The study was approved by the Research Ethics Committee of the Faculty of Health Sciences, University of Pretoria. Consenting adult psychiatric inpatients were sourced from five hospitals in the Pretoria area: Weskoppies Hospital, Steve Biko Academic Hospital, Tshwane District Hospital, Denmar Psychiatric Hospital and Vista Clinic. To qualify for the study, participants had to be 18 years or older, be able to give informed consent, and be suffering from either MDD or BD (bipolar I disorder or bipolar II disorder). Participants had to be suffering from an MDE irrespective of whether it was a first or subsequent episode. A subsequent episode was defined as the recurrence of an MDE after a period of full or partial remission for at least 3 months. At least 30 participants were needed for each group for the purposes of statistical comparison. The study made use of convenience sampling based on the availability of suitable subjects for the study's purposes. Consequently the numbers of the subjects in each group are not representative of the incidence and prevalence of MDD and BD in the general population. Participants were excluded if they suffered from a non-mood psychotic disorder, a substance-induced mood disorder, mood disorder due to a general medical condition or a mixed episode.
All interviews were semi-structured and performed by the first author. The structured part of the interview consisted of a questionnaire assessing participants' demographic data, diagnosis, course of the disorder including the number of previous MDEs, and age at which the first MDE had occurred. The unstructured part of the interview allowed participants to elaborate on what they perceived as stressful life events that had precipitated their current MDE. When needed, the interviewer sought clarity about the perceived stressful life events reported by participants during the interview. The results were recorded in writing.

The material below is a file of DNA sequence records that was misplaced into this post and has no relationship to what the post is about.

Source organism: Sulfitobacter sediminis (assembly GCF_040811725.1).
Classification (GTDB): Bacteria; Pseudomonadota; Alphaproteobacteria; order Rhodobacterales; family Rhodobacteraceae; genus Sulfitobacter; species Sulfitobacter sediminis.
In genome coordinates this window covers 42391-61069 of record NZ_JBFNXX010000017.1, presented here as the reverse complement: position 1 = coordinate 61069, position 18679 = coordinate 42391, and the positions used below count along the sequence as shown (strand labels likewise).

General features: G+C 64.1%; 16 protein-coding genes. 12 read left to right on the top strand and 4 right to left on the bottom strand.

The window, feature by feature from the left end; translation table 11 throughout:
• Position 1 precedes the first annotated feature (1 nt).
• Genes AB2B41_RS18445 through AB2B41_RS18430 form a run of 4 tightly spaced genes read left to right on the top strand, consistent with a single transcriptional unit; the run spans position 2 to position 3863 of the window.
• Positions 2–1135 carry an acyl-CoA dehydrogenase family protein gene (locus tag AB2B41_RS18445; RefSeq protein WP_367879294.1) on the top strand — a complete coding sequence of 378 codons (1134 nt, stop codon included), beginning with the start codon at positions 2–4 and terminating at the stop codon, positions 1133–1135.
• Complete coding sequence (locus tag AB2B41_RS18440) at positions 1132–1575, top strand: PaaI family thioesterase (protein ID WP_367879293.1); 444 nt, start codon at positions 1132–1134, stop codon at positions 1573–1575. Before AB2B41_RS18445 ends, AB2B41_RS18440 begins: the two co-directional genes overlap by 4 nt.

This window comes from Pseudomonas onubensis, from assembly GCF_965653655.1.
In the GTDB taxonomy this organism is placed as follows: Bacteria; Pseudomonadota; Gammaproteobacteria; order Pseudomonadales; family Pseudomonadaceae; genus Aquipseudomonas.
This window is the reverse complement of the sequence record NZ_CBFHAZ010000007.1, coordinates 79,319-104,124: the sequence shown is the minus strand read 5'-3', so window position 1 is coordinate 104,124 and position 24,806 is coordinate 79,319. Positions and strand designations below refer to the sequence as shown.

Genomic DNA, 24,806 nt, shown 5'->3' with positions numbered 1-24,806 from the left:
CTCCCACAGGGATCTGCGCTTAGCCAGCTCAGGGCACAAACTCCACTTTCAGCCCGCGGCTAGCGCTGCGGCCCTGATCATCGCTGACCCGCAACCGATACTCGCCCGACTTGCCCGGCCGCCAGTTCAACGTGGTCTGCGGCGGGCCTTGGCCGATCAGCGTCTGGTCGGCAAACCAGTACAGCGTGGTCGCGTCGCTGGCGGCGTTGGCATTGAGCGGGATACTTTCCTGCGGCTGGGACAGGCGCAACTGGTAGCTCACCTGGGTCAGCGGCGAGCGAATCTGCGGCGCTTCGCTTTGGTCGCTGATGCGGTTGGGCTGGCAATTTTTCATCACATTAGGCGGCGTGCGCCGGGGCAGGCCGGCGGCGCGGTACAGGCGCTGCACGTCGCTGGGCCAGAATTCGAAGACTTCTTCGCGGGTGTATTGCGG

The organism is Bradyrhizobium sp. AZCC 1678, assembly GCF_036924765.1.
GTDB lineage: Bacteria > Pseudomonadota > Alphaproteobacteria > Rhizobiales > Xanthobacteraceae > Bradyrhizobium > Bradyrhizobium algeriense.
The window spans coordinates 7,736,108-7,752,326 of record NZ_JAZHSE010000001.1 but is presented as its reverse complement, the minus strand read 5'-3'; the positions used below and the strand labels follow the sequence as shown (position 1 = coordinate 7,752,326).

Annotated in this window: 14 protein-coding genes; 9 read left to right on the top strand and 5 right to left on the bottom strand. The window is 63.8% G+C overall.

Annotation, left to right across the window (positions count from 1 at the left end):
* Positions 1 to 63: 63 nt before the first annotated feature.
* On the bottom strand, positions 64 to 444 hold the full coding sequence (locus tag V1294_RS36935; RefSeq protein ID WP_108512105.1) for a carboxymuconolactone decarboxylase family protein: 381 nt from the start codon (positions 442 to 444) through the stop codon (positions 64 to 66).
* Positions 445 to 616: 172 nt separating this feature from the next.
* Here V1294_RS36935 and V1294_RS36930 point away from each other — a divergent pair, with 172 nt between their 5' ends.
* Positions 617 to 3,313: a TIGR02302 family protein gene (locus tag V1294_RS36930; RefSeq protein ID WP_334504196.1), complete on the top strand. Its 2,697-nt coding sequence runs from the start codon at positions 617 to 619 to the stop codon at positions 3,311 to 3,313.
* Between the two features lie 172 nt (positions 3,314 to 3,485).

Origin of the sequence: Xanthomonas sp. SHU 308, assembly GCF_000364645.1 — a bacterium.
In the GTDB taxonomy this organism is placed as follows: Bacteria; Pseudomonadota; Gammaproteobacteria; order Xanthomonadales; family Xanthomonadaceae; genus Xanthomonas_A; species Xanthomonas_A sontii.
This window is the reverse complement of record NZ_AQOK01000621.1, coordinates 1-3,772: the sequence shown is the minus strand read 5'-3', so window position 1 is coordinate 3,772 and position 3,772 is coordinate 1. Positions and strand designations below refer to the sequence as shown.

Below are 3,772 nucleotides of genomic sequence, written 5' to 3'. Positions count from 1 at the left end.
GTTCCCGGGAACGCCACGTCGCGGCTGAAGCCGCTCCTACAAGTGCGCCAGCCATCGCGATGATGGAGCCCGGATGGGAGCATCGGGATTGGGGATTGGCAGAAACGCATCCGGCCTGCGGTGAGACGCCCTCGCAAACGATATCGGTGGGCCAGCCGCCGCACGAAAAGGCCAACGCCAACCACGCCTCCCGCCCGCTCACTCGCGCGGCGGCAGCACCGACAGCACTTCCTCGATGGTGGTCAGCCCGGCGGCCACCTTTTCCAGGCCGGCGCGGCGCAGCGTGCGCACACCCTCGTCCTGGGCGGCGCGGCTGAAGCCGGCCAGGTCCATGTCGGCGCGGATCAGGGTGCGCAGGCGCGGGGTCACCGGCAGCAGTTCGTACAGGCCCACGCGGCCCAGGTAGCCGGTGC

Using the results of the interview, as set out above, the researchers allocated a severity score to participants' perceived ALEs by mutual agreement. The severity score was based on the Recent Life Changes Questionnaire (RLCQ) by Miller and Rahe However, the researchers found that some of the participants' perceived ALEs did not exactly fit into any of the categories and subcategories provided by the RLCQ. That challenge was addressed by discussing the issue and agreeing on a category in the RLCQ that best reflected the stressful life event in question. This was done in five instances: (i) a participant reported struggling to find employment for the first time; the score of investment and/or credit difficulties was given; (ii) a friend's baby died while in the care of a participant; the score of a major change in health or behaviour of a family member was assigned; (iii) being charged with manslaughter was assigned as double the score of a minor violation of the law; (iv) inability to perform parenting obligations to a 3-year-old child as a result of mental illness was assigned the score of experiencing illness or injury; (v) experiencing a reaction on the anniversary of death of a sibling was assigned half the score of the death of a close family member.
Having completed the scoring of participants' individual ALEs, the individual scores of each participant's stressful life events were added up to provide a total Life Change Unit Score (LCU score) in accordance with Miller and Rahe. These scores were later used for statistical analysis. This consisted of basic descriptive statistics, cross-tabulations, the x2-test, Fisher's exact test and the Mann-Whitney (7-test. The x2-test was used to assess associations between the demographic variables and comparisons between the two clinical groups. The Fisher's exact test was used to assess the demographic variable: race. All other demographic variables were assessed using the x2-test. A non-parametric test, the Mann-Whitney (7-test, was used to analyse the course of the disorder (i.e. the number of previous episodes) and the differences in the LCU scores between the 2 groups of participants (MDD and BD). A p-value of <0.05 was considered statistically significant.